The Pre-action protocol for possession claims based on mortgage arrears does not apply to buy-to-let mortgages.[2]

How the lender gets possession through the courts

The mortgage lender issues a claim in the County Court nearest to the property. The case is listed for a hearing, and the judge decides the outcome by making an order to do one of the following:

  • adjourn the case to a fixed date

  • adjourn the case on terms

  • suspend possession on terms

  • grant possession to the lender

The tenant is not a defendant in the possession proceedings.

Read more about the process for mortgage possession claims on Shelter Legal.

Unauthorised tenancy not binding on the mortgage lender

A tenancy is unauthorised when it is granted after the mortgage, and the lender has not given consent for it. An unauthorised tenancy is not binding on the landlord's mortgage lender.

A borrower has a general power to grant tenancies.[3] That means the tenancy between the landlord and the tenant still exists whether the lender grants permission for the tenancy or not.

How the lender can evict the tenants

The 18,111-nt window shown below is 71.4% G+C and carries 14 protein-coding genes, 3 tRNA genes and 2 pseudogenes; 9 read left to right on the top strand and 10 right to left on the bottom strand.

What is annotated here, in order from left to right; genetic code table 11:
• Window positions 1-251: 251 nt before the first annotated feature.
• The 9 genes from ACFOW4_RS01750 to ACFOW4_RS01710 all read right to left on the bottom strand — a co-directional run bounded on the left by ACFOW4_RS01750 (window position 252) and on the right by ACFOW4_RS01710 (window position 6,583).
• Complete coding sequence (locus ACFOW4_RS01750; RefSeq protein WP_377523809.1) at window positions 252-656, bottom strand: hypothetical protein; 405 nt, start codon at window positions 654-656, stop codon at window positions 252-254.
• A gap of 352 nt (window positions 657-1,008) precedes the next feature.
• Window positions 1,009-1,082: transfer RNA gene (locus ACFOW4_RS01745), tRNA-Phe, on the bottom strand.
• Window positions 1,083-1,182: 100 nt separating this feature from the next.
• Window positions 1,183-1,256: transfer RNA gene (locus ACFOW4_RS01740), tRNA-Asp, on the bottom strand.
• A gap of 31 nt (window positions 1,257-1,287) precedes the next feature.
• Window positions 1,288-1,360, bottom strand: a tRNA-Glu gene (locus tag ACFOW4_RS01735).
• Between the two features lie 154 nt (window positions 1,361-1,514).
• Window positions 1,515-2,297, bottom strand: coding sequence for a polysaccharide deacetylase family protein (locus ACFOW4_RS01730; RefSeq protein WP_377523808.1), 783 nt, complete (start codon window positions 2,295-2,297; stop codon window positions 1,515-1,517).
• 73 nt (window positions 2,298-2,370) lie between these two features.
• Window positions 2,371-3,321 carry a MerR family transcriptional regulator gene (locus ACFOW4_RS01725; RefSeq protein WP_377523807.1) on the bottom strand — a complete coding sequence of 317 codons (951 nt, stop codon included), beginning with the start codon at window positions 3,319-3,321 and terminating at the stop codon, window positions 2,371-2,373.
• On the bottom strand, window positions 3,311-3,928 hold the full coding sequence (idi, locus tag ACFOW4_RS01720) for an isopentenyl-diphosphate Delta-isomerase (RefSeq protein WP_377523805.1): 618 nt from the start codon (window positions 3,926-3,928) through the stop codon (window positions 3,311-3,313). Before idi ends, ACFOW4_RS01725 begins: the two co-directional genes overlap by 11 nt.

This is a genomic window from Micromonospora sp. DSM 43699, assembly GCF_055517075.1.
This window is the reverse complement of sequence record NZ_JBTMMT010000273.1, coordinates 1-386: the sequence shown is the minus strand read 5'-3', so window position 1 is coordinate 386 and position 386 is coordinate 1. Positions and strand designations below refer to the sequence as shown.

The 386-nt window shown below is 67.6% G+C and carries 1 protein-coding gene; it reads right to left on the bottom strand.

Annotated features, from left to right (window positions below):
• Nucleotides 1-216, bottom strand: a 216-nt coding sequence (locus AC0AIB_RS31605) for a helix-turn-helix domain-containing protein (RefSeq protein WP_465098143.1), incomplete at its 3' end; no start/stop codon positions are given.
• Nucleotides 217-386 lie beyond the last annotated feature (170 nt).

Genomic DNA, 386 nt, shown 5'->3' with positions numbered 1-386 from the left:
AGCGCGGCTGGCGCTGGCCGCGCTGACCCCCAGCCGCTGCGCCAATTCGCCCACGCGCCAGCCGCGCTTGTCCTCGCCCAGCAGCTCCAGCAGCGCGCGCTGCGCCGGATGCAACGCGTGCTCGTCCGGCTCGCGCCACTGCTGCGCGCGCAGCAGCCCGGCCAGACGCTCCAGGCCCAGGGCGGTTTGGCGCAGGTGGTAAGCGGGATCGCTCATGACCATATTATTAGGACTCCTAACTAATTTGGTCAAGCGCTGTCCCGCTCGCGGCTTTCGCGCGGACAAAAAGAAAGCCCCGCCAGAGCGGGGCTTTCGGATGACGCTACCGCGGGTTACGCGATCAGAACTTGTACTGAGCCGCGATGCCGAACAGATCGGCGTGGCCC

The lender can bring possession proceedings against the landlord for a breach of the mortgage. It can enforce any court order against all the occupants of the property, including tenants. The lender does not need to take the tenants to court separately to evict them.

A tenant in this situation can ask the court to court to delay the date of possession for up to two months.[4] The court will consider the tenant's circumstances and whether they have complied with their tenancy agreement, for example by keeping up with rent payments.[5] The court can order the tenant to pay their rent to the mortgage lender for the period of the extension.

Read more about how an unauthorised tenant can request a delay to the date for eviction in Eviction of tenants of mortgage borrowers on Shelter Legal.

Authorised tenancy binding on a mortgage lender